Over that same period, we've seen customers stretching rebuilds, delaying regular maintenance and taking risk with equipment that they hadn't done in the past. We feel this is something that can only go on for so long and we're probably getting to the end of the miners' ability to stretch these maintenance intervals. We're beginning to see our process list stabilize. We're seeing selective projects moving forward that can achieve acceptable returns in the current pricing environment.

So despite the challenging markets, we are excited about some opportunities for creating growth. Even though we need to continue to reduce our cost structure in the near term, we will continue to invest in our products, processes and people.

We will focus on innovation in products and services that will drive improvements in safety, production and cost in the mines. We have some exciting new products, like our hybrid excavator, our low seam automated longwall, as well as new local China design products will create growth opportunities in 2014 and beyond.

For example, our low seam longwall system will allow customers to mine lower seams down to 1.3 meters at a 40% improved production rate over competing technologies, while reducing the number of people at the face by 70%. We'll use our latest in controls and automation and will be smart services-enabled. This has created some new growth prospects for 2014 with customers around the world.

This past year was certainly challenging. We believe we will see the headwinds that are facing our end markets and customers remain an issue in 2014. However, we are excited to partner with our customers to solve mining's toughest challenges with our world-class products and direct service leadership.

Market outlook gives us the basis for our 2014 guidance. We expect and are planning for revenues to be between $3.6 billion and $3.8 billion for fiscal 2014. With the cost savings from actions taken in 2013 and further actions planned for 2014, we expect to achieve our targeted 34% decremental margin and deliver earnings per fully diluted share in the range of $3 to $3.50 before restructuring cost and other unusual items.

Included in our EPS guidance is up to $0.15 of earnings accretion benefits from the continued execution on our share repurchase program. Our fiscal first quarter also has a disproportional number of holidays that reduces production volumes but not cost. And this should be considered in estimating how guidance is applied across the year. We're also expecting many of our customers to take full shutdown during these first quarter holiday periods to further balance supply and demand, which will add some additional pressure in the first quarter of 2014.

And finally, I would like to personally thank Mike Sutherlin, who is retiring from Joy Global this year. Mike joined the company in 2003 and for the last 7 years, has led the company to record growth and profit performance. Mike is well-respected externally by our customers, our investors and internally by our employees. I want to thank him for leading Joy Global to a stronger and better organization. I've certainly got some big shoes to fill, but we've got a great team and we're ready to take on that challenge.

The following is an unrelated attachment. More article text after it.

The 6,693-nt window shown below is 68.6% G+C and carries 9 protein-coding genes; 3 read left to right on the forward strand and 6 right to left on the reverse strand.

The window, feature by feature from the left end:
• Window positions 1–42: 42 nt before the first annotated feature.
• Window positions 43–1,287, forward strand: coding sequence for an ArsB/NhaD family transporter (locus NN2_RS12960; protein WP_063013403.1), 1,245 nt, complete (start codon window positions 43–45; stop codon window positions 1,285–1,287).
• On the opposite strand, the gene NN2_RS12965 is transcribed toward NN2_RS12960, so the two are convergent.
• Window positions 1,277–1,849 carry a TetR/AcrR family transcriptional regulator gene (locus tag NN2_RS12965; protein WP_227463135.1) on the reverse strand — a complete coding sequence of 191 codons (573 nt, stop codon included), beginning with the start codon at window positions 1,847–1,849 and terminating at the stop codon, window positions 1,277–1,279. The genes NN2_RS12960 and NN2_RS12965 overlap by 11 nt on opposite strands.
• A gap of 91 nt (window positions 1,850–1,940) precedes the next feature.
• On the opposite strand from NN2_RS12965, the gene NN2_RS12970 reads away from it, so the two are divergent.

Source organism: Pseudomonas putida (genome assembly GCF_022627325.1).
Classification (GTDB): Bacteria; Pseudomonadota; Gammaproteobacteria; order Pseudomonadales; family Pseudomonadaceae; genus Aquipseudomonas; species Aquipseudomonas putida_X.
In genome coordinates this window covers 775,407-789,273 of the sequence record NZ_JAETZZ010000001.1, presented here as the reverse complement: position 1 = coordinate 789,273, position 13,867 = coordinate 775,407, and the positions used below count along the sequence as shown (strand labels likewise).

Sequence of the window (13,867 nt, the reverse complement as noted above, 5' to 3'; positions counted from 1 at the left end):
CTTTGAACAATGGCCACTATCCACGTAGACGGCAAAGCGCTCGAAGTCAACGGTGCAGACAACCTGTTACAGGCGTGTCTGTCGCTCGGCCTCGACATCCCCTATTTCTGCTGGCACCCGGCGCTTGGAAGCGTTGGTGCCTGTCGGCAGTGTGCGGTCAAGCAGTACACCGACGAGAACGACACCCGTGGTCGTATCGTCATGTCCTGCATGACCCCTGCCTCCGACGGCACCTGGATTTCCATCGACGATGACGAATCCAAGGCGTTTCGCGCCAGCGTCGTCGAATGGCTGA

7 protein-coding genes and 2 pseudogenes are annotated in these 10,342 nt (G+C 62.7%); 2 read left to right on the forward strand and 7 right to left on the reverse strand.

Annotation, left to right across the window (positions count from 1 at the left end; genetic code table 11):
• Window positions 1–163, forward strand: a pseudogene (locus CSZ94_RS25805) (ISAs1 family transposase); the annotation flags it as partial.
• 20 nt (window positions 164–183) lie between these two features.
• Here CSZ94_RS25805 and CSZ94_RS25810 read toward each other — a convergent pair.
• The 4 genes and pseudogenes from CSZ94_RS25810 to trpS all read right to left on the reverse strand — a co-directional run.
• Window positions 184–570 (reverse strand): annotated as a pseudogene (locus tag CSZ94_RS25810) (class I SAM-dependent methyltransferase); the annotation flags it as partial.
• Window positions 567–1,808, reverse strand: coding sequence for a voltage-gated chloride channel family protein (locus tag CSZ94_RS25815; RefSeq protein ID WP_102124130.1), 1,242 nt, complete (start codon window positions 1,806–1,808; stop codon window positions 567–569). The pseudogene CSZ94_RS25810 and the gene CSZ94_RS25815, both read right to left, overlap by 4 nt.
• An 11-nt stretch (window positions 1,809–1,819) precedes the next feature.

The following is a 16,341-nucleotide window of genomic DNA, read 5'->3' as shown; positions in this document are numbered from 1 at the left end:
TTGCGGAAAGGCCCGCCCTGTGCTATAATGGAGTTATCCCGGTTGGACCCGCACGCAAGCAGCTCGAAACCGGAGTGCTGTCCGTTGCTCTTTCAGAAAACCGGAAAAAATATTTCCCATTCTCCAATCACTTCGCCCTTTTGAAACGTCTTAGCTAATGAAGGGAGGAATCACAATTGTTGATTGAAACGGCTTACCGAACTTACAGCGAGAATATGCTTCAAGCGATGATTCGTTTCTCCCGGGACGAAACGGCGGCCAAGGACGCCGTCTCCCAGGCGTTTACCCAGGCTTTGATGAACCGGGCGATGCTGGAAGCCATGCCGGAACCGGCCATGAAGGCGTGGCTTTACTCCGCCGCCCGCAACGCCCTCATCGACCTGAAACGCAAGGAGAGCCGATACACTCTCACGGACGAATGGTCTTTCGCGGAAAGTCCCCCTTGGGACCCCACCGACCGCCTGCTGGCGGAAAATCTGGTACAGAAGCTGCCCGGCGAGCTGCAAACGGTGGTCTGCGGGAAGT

Now I'll turn the call to questions. So Yolanda, back to you.

Question-and-Answer Session

Operator

[Operator Instructions] And we'll hear first from Andy Kaplowitz with Barclays.

Vlad Bystricky - Barclays Capital, Research Division

This is Vlad Bystricky on for Andy. Can you just talk about on the aftermarket side, how would you characterize aftermarket demand today versus actual parts consumption? In other words, are you seeing customers continue to work through their parts inventory? Are they able to cannibalize machines that have come offline? Or is aftermarket getting closer to the level at which parts are being consumed?

Edward L. Doheny

This is Ted. Probably more to the latter, that they've actually -- the cannibalization period started early and we see that working through. So we see the stabilization of the parts. The lumpiness that we're still seeing in the aftermarket in which will continue is the rebuilds. As Jim highlighted in his comments, we saw some of that tick up in the fourth quarter in the U.S. That's still the lumpiness we'll see. The parts usage, we think, is in that bottoming period. We do see some lumpiness that we've talked in previous quarters with large parts order. That usually hits in China, et cetera. But right now, the parts really matches production. So that's why we spend so much time on the market outlook, what we think production is, what we think production will be. And that's probably the highest correlation to our parts business.

Vlad Bystricky - Barclays Capital, Research Division

Okay. Great. That's helpful. And then, maybe just on the impairment charge you took in the quarter. Can you give us some more color on what drove that and if there are any particular brands that had an upside impact?

Edward L. Doheny

Well, I'll let Jim answer the impairment and I'll talk a little bit about what our strategy is with the branding going forward. Okay.

James M. Sullivan

Sure. This is Jim. And really, the charge was associated with all the acquired brands that the company has had over the last few years. So for example, Continental, Stamler, LeTourneau, some of the brands within IMM, we classified from lead brands to sub brands. When you do that, you have a different valuation process. So we had to take a little bit of value off the balance sheet for that. So our focus going forward is on the Joy Global brand. We'll continue to use within our segments the strong brands of the Joy mining machinery, as well as P&H. Those brands actually don't have value on our balance sheet. But this is really just kind of the next step, if you will, in the One Joy Global initiative to streamline the business, make it more efficient and focused. And so it's really focused on those 3 brands: Joy Global, P&H and Joy mining and machinery.